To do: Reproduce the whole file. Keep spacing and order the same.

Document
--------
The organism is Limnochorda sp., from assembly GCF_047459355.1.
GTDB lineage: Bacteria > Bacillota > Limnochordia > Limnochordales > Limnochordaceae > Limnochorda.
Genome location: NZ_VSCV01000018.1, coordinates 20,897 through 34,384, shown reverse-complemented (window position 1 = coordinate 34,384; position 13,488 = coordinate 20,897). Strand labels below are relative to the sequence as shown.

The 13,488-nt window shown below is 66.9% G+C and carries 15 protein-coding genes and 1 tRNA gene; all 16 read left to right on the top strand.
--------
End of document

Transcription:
The organism is Limnochorda sp., from assembly GCF_047459355.1.
GTDB lineage: Bacteria > Bacillota > Limnochordia > Limnochordales > Limnochordaceae > Limnochorda.
Genome location: NZ_VSCV01000018.1, coordinates 20,897 through 34,384, shown reverse-complemented (window position 1 = coordinate 34,384; position 13,488 = coordinate 20,897). Strand labels below are relative to the sequence as shown.

The 13,488-nt window shown below is 66.9% G+C and carries 15 protein-coding genes and 1 tRNA gene; all 16 read left to right on the top strand.